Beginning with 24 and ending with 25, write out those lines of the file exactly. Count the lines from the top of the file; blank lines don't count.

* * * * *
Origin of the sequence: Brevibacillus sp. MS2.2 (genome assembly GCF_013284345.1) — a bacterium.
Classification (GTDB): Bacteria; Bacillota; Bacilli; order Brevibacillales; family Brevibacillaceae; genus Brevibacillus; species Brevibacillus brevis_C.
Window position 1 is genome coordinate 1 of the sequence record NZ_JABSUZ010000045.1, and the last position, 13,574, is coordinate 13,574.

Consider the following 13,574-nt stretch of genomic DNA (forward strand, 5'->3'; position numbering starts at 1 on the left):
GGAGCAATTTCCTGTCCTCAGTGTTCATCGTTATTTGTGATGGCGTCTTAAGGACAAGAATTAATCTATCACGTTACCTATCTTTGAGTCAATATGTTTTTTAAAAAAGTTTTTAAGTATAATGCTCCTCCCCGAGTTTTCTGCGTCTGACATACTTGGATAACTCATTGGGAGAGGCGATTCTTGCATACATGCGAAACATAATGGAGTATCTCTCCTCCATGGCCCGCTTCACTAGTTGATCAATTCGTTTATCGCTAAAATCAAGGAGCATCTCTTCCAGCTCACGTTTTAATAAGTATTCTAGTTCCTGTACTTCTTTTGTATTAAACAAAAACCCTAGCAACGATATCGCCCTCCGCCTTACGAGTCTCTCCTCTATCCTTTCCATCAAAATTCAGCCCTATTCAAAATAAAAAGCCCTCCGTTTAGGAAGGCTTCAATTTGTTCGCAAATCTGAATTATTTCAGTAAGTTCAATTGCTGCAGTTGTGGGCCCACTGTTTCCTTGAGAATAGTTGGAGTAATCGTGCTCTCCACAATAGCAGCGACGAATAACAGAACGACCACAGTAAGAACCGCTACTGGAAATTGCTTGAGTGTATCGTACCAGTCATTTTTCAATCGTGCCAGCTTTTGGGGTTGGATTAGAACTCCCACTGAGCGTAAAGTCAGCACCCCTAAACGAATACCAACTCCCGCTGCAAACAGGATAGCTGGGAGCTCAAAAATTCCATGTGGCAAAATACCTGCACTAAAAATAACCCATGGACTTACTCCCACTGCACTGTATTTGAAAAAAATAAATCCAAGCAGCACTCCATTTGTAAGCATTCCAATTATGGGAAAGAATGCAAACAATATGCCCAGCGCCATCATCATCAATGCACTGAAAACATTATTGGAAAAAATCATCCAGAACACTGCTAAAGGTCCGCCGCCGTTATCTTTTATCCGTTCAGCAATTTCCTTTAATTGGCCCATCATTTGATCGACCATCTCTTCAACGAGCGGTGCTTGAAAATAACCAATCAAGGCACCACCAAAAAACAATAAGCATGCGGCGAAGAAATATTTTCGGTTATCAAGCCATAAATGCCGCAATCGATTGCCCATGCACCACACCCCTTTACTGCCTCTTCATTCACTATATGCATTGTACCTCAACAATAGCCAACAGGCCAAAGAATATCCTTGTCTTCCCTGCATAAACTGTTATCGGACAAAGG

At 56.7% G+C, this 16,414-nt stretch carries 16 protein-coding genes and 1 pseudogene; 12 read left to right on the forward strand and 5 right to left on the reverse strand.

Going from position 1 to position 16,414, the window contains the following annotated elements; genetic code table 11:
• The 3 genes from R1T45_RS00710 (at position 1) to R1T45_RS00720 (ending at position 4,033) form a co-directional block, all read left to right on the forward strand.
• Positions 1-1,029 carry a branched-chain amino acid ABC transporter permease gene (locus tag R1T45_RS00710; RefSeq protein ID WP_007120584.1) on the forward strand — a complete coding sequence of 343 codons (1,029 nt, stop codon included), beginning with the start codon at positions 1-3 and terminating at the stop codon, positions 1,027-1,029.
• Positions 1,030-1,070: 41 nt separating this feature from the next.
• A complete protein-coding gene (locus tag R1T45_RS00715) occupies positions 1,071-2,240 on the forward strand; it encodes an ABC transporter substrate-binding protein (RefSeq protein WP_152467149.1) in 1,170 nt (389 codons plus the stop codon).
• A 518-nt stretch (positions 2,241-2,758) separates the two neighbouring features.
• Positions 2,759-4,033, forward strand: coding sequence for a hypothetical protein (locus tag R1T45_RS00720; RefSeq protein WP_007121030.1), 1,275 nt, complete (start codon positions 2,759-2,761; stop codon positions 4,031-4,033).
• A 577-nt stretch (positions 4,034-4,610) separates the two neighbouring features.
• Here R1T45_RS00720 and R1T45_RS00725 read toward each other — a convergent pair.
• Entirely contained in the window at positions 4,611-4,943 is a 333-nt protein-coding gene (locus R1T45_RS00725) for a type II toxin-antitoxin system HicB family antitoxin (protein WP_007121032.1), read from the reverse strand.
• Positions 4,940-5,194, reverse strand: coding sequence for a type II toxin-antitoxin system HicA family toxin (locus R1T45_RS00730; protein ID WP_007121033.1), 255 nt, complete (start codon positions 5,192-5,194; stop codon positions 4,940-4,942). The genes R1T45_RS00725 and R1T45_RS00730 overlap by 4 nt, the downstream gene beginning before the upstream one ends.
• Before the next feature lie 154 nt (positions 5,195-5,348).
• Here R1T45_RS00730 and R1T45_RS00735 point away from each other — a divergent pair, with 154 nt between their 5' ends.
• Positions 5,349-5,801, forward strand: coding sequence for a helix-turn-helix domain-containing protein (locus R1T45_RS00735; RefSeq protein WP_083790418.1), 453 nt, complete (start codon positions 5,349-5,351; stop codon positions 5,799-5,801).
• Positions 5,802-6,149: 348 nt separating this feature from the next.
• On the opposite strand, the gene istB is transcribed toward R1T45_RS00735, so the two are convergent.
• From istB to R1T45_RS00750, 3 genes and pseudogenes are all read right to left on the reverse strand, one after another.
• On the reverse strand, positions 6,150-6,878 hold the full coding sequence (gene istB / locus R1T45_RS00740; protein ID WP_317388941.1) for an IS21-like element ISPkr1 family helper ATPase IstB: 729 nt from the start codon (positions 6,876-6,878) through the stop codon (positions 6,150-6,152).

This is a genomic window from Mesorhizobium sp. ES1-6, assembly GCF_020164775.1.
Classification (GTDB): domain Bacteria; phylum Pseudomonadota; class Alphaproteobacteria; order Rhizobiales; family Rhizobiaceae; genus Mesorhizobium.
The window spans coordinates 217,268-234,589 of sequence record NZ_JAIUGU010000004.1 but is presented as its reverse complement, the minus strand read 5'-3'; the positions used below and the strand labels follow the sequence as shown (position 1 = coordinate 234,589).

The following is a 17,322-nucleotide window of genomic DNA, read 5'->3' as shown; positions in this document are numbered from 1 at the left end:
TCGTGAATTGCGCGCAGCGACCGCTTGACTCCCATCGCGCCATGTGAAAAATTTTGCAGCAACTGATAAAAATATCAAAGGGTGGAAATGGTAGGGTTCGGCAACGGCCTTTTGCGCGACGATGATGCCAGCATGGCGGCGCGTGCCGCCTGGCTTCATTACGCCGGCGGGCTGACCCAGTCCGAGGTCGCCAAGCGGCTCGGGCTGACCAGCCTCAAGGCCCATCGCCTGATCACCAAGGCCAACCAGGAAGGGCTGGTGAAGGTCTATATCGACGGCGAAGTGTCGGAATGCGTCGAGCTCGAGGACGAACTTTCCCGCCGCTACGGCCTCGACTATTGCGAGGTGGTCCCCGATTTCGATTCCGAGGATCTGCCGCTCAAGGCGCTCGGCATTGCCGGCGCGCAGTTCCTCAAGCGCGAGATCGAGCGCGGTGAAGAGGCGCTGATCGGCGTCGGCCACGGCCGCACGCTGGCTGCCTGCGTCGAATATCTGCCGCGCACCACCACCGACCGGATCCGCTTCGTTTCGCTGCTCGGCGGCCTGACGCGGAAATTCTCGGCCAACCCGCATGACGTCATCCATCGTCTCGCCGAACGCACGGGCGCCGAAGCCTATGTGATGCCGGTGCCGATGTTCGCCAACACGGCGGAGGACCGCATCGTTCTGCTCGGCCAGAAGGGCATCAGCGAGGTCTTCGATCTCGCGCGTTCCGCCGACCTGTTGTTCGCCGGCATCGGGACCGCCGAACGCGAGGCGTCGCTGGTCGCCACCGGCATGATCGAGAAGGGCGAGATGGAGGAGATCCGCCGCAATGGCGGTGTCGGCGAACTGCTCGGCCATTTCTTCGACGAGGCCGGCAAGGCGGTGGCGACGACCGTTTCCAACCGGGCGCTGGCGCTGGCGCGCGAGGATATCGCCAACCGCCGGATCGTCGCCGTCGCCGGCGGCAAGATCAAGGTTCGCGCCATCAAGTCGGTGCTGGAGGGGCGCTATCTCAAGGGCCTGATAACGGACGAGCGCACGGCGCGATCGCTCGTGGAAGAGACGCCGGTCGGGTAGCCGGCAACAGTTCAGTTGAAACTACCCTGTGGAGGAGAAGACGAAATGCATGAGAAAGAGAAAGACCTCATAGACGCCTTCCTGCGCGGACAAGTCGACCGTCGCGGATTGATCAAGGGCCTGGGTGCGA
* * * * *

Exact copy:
• On the reverse strand, positions 6,150-6,878 hold the full coding sequence (gene istB / locus R1T45_RS00740; protein ID WP_317388941.1) for an IS21-like element ISPkr1 family helper ATPase IstB: 729 nt from the start codon (positions 6,876-6,878) through the stop codon (positions 6,150-6,152).

This is a genomic window from Mesorhizobium sp. ES1-6, assembly GCF_020164775.1.